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Fri Sep 16, 2011 at 07:50 AM PDT

Truth and Progressivism

by Cartoon Messiah

Despite his principled resistance to the concept of martyrdom, the great German philosopher, Friedrich Wilhelm Nietzsche, clearly sacrificed himself for the truth. After resigning due to ill health from his position of professor of the University of Basel, he lived a spartan, hermetic lifestyle, wracked with an illness that is now thought to have been syphilis, as Nietzsche scholar Walter Kaufmann describes:

He is shy, about five-foot-eight, but a little stooped, almost blind, reserved, unaffected, and especially polite; he lives in modest boarding houses in Sils Maria, Nizza, Mentone, Rome, Turin.

To the outside observer, he must have appeared a pitiful shadow of a man. But he burned with an unparalleled intensity in his inner world, producing dozens of lengthy philosophical volumes in just fifteen years. His four part masterpiece, Also Sprach Zarathustra, was written in under two years in a grand style reminiscent of the Old Testament.

Nietzsche called himself a friend of the truth, but he also realized that in order to become the man that Diogenes sought with a lamp in the broad daylight of  ancient Athens, he had to attack that which he loved most of all:

A very popular error: having the courage of one's convictions; rather it is a matter of having the courage for an attack on one's convictions.

Polonius would be proud of this succinct crystallization of the scientific method. But those who seek wisdom must question even their quest for wisdom, and wisdom itself.

What is truth?
asked Pontus Pilate, words which Nietzsche believed to be the wisest spoken in the entire New Testament.

And so those who seek the truth arrive at a dangerous question mark: is nothing true? and if so, how do we, as empathic and social creatures, reconcile this with the violence of the natural world (ourselves included) and avoid the doctrine:

Nothing is true/Everything is permitted

Progressives strive to maintain a reality based community, and it is precisely because of this principled stance that we must have the courage to examine our progressive values and attempt to discern our justifications for possessing them, following again the scientific method...

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One of the leitmotifs of the philosophy of Friedrich Nietzsche is Amor Fati - which he takes to mean the ability to love and learn from that which does us harm. That when we are done wrong or suffer hardship we should strive to glean from such suffering the opportunity to learn and to grow.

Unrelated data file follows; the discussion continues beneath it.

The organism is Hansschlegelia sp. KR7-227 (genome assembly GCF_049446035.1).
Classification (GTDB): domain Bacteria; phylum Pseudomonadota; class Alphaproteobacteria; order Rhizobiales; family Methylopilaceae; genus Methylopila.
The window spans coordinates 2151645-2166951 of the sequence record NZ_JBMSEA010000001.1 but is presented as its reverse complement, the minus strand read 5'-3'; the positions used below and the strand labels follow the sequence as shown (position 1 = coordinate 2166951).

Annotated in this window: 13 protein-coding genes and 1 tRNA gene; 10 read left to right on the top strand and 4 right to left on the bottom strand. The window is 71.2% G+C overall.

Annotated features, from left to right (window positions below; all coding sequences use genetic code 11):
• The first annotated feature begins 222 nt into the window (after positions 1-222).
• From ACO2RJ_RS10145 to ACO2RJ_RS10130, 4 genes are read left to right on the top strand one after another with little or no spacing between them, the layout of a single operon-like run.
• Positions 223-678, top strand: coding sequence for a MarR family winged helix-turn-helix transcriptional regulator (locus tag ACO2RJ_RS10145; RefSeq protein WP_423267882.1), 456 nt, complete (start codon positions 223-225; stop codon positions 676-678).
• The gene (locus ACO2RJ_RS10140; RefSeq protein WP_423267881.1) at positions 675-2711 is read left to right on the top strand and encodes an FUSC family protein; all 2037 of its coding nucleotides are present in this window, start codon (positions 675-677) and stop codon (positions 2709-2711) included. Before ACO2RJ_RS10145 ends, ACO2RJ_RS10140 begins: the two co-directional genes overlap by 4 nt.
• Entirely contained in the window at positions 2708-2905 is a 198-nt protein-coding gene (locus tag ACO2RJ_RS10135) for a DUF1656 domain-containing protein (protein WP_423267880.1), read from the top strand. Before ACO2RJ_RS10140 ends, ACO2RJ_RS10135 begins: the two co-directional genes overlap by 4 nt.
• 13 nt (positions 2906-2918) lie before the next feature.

I don't really quite know where Obama completely lost me. It was probably the tar sands. While I have often been highly critical of the President, I have had trouble making up my mind about how much support, if any, to continue to provide. I think I stopped liking him a while ago... probably after a few months in office he became just another politician.

I have spent the interim vacillating between calls to outright anarchy to just sucking it up and digging in to a deep survival trip. However, regardless of my desperate attempts to find some firm ideological yet non-dogmatic ground on which to stand and defend some principles amid a sea of squishy thirdwayism, I have always carried in me the realization that Obama is also a teacher to those who have become - either gradually or all of a sudden - utterly disappointed in him...

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I grew up a 70s baby, early 80s child in suburban middle-America, raised by European hipsters who had partied with the Yardbirds and Jimi Hendrix in 60s London. My nursery rhymes were things like, "I Am the Walrus, goo-goo gachoo" and "The Answer is Blowing in the Wind".

While my parents' marriage exploded, my early teenage years were spent with my chuck taylors and doc martins firmly glued to the deck of a skateboard, flying as fast as I could through the concrete jungle. I was a punk, a misfit, a rebel giving the middle finger to my vapid surroundings. I searched for meaning in a broken world, remaining completely drug-free for most of my HS years, including eschewing both alcohol and cigarettes.

I was disenchanted with the normalness of suburban American High School. The stupid conformity. The apparent willingness to jump through all the right hoops that I observed in my peers. I was a GT student who refused to do my homework, because it bored the shit out of me to regurgitate a bunch of answers that I had learned by heart the very first week the textbook was put in my knowledge-hungry hands. I had no interest in the drudgery of imposed knowledge. An intrepid explorer since the first time I stepped into the woods, I wanted to learn of other worlds, other thoughts, other paths than the well-trodden, safe and reliable roads that my 'elders and betters' forced me to walk down.

I became depressed, and watched a lot of TV. I had always fought against the machine - now I was sucked into it. I stopped thinking, I stopped exploring, I became a reclusive spectator. I had been turned on to the machine.
Then one day someone turned me on to something new...

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Those who advocate for a world liberated from the monopoly of the state lack the historical sense and the intellectual rigor needed to comprehend that said monopoly has enabled all of the things that such people cherish, from bourgeois society to open markets. For that which existed prior to the bourgeois republics that have come be the dominant paradigm of the contemporary world and which inevitably led to the development of these republics was precisely the private ownership of the means of not only production, but of existence itself, which was in turn the result of fortunate, aggressive and opportunistic individuals who through organized violence and the imprimatur of organized religion dominated humanity, thereby curtailing the latent power of every individual to create its own reality.